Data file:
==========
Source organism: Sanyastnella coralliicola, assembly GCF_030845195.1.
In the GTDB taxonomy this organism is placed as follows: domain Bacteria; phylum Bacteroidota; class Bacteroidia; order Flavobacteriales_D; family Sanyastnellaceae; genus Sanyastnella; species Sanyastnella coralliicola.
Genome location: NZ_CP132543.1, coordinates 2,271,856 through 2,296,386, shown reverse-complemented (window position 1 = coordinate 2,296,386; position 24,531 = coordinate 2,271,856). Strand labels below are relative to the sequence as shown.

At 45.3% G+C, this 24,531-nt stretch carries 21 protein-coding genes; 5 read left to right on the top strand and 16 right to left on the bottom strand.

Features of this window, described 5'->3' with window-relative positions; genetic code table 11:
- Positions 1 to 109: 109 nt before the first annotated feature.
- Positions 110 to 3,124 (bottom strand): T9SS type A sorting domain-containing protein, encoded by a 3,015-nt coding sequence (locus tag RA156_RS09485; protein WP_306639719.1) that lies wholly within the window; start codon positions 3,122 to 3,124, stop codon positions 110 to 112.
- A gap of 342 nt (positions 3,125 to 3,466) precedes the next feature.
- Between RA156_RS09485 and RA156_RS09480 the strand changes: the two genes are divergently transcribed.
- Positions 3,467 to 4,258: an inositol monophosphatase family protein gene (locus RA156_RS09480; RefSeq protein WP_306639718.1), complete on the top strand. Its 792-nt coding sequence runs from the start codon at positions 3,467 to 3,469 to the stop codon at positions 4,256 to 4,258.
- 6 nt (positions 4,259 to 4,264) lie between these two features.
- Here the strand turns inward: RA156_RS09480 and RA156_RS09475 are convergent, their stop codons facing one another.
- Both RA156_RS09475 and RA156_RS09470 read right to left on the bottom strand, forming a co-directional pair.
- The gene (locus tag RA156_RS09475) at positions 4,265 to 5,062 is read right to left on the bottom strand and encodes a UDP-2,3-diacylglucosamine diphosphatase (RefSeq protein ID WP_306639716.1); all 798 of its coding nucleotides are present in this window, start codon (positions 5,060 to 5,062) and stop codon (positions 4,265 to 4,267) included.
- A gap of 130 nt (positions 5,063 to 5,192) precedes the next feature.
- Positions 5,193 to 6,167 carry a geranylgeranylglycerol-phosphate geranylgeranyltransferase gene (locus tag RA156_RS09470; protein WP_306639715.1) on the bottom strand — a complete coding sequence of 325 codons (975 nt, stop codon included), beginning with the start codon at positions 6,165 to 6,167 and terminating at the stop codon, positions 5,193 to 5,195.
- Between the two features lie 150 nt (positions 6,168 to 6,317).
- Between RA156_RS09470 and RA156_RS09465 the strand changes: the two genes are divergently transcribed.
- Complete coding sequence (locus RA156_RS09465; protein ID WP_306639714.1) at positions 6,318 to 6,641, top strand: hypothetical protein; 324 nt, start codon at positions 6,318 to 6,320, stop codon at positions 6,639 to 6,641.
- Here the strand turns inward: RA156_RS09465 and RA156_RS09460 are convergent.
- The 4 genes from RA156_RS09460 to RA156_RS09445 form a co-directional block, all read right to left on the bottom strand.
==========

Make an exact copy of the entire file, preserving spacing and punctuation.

Source organism: Sanyastnella coralliicola, assembly GCF_030845195.1.
In the GTDB taxonomy this organism is placed as follows: domain Bacteria; phylum Bacteroidota; class Bacteroidia; order Flavobacteriales_D; family Sanyastnellaceae; genus Sanyastnella; species Sanyastnella coralliicola.
Genome location: NZ_CP132543.1, coordinates 2,271,856 through 2,296,386, shown reverse-complemented (window position 1 = coordinate 2,296,386; position 24,531 = coordinate 2,271,856). Strand labels below are relative to the sequence as shown.

At 45.3% G+C, this 24,531-nt stretch carries 21 protein-coding genes; 5 read left to right on the top strand and 16 right to left on the bottom strand.

Features of this window, described 5'->3' with window-relative positions; genetic code table 11:
- Positions 1 to 109: 109 nt before the first annotated feature.
- Positions 110 to 3,124 (bottom strand): T9SS type A sorting domain-containing protein, encoded by a 3,015-nt coding sequence (locus tag RA156_RS09485; protein WP_306639719.1) that lies wholly within the window; start codon positions 3,122 to 3,124, stop codon positions 110 to 112.
- A gap of 342 nt (positions 3,125 to 3,466) precedes the next feature.
- Between RA156_RS09485 and RA156_RS09480 the strand changes: the two genes are divergently transcribed.
- Positions 3,467 to 4,258: an inositol monophosphatase family protein gene (locus RA156_RS09480; RefSeq protein WP_306639718.1), complete on the top strand. Its 792-nt coding sequence runs from the start codon at positions 3,467 to 3,469 to the stop codon at positions 4,256 to 4,258.
- 6 nt (positions 4,259 to 4,264) lie between these two features.
- Here the strand turns inward: RA156_RS09480 and RA156_RS09475 are convergent, their stop codons facing one another.
- Both RA156_RS09475 and RA156_RS09470 read right to left on the bottom strand, forming a co-directional pair.
- The gene (locus tag RA156_RS09475) at positions 4,265 to 5,062 is read right to left on the bottom strand and encodes a UDP-2,3-diacylglucosamine diphosphatase (RefSeq protein ID WP_306639716.1); all 798 of its coding nucleotides are present in this window, start codon (positions 5,060 to 5,062) and stop codon (positions 4,265 to 4,267) included.
- A gap of 130 nt (positions 5,063 to 5,192) precedes the next feature.
- Positions 5,193 to 6,167 carry a geranylgeranylglycerol-phosphate geranylgeranyltransferase gene (locus tag RA156_RS09470; protein WP_306639715.1) on the bottom strand — a complete coding sequence of 325 codons (975 nt, stop codon included), beginning with the start codon at positions 6,165 to 6,167 and terminating at the stop codon, positions 5,193 to 5,195.
- Between the two features lie 150 nt (positions 6,168 to 6,317).
- Between RA156_RS09470 and RA156_RS09465 the strand changes: the two genes are divergently transcribed.
- Complete coding sequence (locus RA156_RS09465; protein ID WP_306639714.1) at positions 6,318 to 6,641, top strand: hypothetical protein; 324 nt, start codon at positions 6,318 to 6,320, stop codon at positions 6,639 to 6,641.
- Here the strand turns inward: RA156_RS09465 and RA156_RS09460 are convergent.
- The 4 genes from RA156_RS09460 to RA156_RS09445 form a co-directional block, all read right to left on the bottom strand.